Futurist Manifesto, Manifesto of Futurist Painting, Technical Manifesto of Literature, Blast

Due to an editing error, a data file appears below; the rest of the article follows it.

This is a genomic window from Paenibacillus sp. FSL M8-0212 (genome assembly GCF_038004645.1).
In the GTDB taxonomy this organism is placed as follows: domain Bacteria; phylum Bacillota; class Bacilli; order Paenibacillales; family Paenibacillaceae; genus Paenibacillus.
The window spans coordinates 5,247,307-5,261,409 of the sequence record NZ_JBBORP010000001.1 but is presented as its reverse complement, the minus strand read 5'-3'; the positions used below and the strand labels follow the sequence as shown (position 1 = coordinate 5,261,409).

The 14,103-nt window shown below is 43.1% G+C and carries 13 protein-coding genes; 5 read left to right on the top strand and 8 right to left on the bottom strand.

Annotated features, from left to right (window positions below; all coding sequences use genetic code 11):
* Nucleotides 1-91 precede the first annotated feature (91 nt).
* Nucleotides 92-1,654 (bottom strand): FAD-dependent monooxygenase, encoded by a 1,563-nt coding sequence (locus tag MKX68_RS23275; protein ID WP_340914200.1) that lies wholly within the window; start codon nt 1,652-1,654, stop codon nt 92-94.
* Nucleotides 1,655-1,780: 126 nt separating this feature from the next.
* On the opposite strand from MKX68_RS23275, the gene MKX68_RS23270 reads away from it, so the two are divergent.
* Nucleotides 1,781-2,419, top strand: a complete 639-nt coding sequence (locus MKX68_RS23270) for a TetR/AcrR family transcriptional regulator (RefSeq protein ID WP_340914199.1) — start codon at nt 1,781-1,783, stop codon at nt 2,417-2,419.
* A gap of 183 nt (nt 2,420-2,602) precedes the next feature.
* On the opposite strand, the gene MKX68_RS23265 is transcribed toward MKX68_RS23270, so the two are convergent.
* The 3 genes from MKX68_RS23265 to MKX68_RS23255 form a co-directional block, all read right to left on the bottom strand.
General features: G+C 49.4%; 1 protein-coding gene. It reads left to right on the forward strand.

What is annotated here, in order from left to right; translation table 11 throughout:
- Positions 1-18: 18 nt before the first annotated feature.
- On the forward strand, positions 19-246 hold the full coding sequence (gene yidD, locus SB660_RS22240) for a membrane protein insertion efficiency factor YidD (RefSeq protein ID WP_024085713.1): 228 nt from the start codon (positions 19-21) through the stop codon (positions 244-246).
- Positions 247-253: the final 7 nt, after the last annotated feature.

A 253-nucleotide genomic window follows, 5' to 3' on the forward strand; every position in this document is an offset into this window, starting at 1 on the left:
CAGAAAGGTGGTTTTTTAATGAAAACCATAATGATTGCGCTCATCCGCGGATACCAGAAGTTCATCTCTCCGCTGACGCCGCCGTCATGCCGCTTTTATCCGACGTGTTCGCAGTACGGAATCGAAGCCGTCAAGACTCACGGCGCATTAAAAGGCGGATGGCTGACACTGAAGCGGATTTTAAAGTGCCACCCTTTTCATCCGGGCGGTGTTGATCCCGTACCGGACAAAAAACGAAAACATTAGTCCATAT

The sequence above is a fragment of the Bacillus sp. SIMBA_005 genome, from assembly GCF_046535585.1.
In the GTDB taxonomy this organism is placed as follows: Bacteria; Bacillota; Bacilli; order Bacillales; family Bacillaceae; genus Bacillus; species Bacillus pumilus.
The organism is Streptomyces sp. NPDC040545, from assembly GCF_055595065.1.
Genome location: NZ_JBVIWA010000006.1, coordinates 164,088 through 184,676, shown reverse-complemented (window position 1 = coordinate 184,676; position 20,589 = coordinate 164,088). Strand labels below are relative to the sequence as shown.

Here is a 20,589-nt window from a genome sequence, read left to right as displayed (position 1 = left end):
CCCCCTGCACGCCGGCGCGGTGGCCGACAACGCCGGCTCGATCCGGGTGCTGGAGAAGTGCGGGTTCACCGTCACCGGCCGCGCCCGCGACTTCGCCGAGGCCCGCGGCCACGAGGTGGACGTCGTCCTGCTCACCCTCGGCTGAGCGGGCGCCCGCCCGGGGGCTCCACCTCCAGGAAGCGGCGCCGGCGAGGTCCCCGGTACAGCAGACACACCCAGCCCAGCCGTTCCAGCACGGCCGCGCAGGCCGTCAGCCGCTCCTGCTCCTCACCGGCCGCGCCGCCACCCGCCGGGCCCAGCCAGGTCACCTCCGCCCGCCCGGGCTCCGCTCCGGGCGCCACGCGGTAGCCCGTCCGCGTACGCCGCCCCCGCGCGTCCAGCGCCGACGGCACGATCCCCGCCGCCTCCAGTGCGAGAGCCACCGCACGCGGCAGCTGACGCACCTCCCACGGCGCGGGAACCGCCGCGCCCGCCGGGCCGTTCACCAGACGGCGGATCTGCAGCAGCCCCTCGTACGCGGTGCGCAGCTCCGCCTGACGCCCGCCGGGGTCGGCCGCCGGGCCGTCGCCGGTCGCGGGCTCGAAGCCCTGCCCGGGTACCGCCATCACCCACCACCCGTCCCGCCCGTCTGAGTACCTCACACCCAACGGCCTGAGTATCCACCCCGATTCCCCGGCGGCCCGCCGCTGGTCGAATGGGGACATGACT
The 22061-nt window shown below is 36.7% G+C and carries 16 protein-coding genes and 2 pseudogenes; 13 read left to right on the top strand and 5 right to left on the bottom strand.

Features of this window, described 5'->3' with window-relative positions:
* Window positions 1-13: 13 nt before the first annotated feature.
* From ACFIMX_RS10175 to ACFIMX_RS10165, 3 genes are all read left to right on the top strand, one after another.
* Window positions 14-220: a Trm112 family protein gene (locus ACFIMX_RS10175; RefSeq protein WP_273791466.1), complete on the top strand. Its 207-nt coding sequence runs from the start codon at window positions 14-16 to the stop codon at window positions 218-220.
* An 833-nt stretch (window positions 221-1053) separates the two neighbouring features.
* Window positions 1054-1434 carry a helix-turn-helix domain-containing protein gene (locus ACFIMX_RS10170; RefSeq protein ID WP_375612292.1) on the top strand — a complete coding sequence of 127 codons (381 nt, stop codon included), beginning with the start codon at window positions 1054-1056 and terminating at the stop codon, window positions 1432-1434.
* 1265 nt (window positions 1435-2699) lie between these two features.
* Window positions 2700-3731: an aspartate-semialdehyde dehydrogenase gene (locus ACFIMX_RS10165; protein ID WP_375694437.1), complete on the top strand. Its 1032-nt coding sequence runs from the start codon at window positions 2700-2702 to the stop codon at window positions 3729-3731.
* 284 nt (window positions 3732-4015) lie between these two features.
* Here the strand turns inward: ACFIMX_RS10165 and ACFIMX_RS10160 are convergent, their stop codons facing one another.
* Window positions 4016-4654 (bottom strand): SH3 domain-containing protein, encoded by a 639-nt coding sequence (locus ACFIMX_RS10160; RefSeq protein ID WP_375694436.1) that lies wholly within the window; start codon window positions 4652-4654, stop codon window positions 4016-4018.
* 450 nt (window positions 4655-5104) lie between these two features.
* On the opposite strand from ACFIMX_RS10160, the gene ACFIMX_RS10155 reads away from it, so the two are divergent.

a radically innovative movement in literature and the graphic arts begun in Italy by Filippo Tommaso Marinetti (1876–1944), whose Futurist Manifesto of 1909 called for the exalted participation of the arts in the dynamically mechanistic ethos of modernity. The Manifesto of Futurist Painting (1910) by Giacomo Balla, Gino Severini, and others emphasized flux and movement as essentials of representation. Marinetti's Technical Manifesto of Literature (1912) called for disruption of syntax and use of words for their sounds alone as methods of liberating language ‘from the prison of the Latin sentence’. Russian Futurism was established in 1912 by Viktor Khlebnikov (1885–1922) and Vladimir Mayakovsky (1893–1930), whose manifesto entitled ‘A Slap in the Face for Public Taste’ rejected the validity of the nineteenth-century Russian literary tradition. Initially an active force in the cultural development of the revolution, the Russian Futurists were marginalized by official policy in the early 1920s. Futurism was a direct influence on Dada and Surrealism and the progenitor of numerous forms of poetic experimentation with sound and typography. Marinetti's controversial series of lectures in London in 1912 stimulated Wyndham Lewis and Ezra Pound to formulate Vorticism; the first issue of Blast expressed their agreement with Futurism's basic aesthetics, but maintained that the movement was flawed in its fundamentally romantic attitude to mechanical dynamism.